How does the Internet work

Posted by Cyril Walle

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How does the Internet work

Ever wondered how the Internet works ? Here's a simplified explanation.

Text is a series of numbers

Every letter has an associated number. Discover the ASCII encoding, where a space is 32 and capital A is 65. Capital B is 66, C 67 and so forth.

Why is A 65 and not 88 for example ? The people who created ASCII chose it that way, that's it. ASCII is in fact an association table. You can create your own. No one will use it, but you can. The reason to use ASCII is that everyone else is using it. So the number 65 will be transformed into the letter A on your computer and on mine. If we don't agree which number represents what letter, we will not be able to send each other text.

For example LOVE in ASCII is (76, 79, 86, 69).

There are other encodings. utf-8, latin-1 etc that can handle accents and other set of letters.

So text is just a series of numbers. You probably know that computers internally use binary numbers. A computer cannot directly understand A (65).

Numbers are binary

Most humans use base 10 for their numerical system, it comes from the fact that we have 10 fingers and makes counting easy. Base 10 means there are 10 different symbols 0-9, 0 included. Binary is a number system with base 2. There are 2 different symbols: 0 and 1. Every decimal (base 10) number can be converted to a binary (base 2) number representation. For example

  • decimal 1024 is binary 10000000000
  • decimal 1025 is binary 10000000001
  • decimal 1026 is binary 10000000010
  • decimal 1027 is binary 10000000011

To understand how to write a number in binary, let us consider an alternative way to write 1024 in decimal. (x power of 0 is 1.)

  • 1027 = (1000) + (0) + (20) + (7)
  • 1027 = (1 * 10**3) + (0 * 10**2) + (2 * 10**1) + (7 * 10**0)
  • 1027 = (1 * 10**3) + (2 * 10**1) + (7 * 10**0)

Any number in decimal can be written as a sum like this. Now using the same method, but we replace base 10 with base 2

  • 111 = (100) + (10) + (1)
  • 111 = (1 * 2**2) + (1 * 2**1) + (1 * 2**0)
  • 111 = (1 * 4) + (1 * 2) + (1 * 1)
  • 111 = (4) + (2) + ( 1)
  • 111 = 7

Another example (1027):

  • 10000000011 = (10000000000) + (0) + (0) + (0) + (0) + (0) + (0) + (0) + (0) + (10) + (1)
  • 10000000011 = (1 * 2**10) + (0 * 2**9) + (0 * 2**8) + (0 * 2**7) + (0 * 2**6) + (0 * 2**5) + (0 * 2**4) + (0 * 2**3) + (0 * 2**2) + (1 * 2**1) + (1 * 2**0)
  • 10000000011 = (1 * 2**10) + (1 * 2**1) + (1 * 2**0)
  • 10000000011 = (1024) + (2) + (1)

We can convert a letter into a number with an association table. We can convert a decimal number into binary number. Which means we can go from letter to binary. 1000001 is Binary for letter A.

A bit is a single 0 or 1.

A byte is 8 bits.

But how to send a number ? It is an abstraction. They do not exist in the physical world. How do computers send each other numbers ?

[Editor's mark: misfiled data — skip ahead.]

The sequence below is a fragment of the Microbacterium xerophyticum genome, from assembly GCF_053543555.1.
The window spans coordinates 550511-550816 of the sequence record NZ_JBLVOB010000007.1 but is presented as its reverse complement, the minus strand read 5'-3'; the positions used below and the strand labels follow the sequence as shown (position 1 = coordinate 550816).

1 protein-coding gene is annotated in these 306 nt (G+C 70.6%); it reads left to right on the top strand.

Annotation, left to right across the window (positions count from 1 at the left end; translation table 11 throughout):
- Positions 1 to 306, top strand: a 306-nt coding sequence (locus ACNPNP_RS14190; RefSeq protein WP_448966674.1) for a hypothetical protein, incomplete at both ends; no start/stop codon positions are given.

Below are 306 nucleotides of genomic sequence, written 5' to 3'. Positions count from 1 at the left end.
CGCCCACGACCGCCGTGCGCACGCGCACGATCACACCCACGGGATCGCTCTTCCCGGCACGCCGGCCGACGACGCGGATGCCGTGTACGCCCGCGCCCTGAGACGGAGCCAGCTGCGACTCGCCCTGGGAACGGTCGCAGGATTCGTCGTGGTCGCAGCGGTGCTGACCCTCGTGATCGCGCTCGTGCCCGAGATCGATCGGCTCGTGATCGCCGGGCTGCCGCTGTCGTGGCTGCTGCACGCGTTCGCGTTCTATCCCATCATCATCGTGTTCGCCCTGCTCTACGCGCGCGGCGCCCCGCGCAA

Binary are voltages

Enter the physical world, where we use electricity to send numbers. For example high voltage is 1 and low voltage is 0. So how do we send the letter A (1000001) for example ?

  • 1 High
  • 0 Low
  • 0 Low
  • 0 Low
  • 0 Low
  • 0 Low
  • 1 High

How long should we keep the electric current on high voltage ? This duration is the period. It needs to be agreed upon. Example: 1 second. It would take 7 seconds to send the letter A. That would be a long time. This sentence alone would take 40 * 7 seconds at least. A period of 1ms would be 1000 times faster. But there is a limit on how low the period can be. The smaller it is, the more precise the hardware has to be.

What should the computer do when there is nothing sent ? The voltage will be low and the computer could think it receives 0s. That is why there is a synchronization phase: Like 0101010101 followed by 1111111111111111111111111 and then the real message begins. Without this (111) could be interpreted as (011, 100) shift by 1.

Where do we sent the bits ?

Internet Protocol

Like in the real world, if you want to send a message you need to know to whom. And once you know that you need to have his address.

The Internet protocol defines addresses as a series of numbers. Every device connected to the Internet has an IP address. An IPv4 address looks like this

IP messages have a maximum size, so a high definition image or video, need to be split in multiple messages.


Have you noticed something ? The address only has 11 digits. But there are more than 99999999999 devices connected to the Internet, which means we ran out of addresses ! The designers of the IP never imagined how big the Internet would become.


IP 6 addresses fixes the issues of IPv4 with orders of magnitude more addresses.

Send protocol

An IP message must contain

  • target address
  • source address
  • message
  • time to live (ttl)
  • total length

Source address is required so that the target can know where to send the response. If I open the Wikipedia computers need to know my address in order to send me the homepage back.

We now know what to put inside an IP message. How do we send it to correct address ?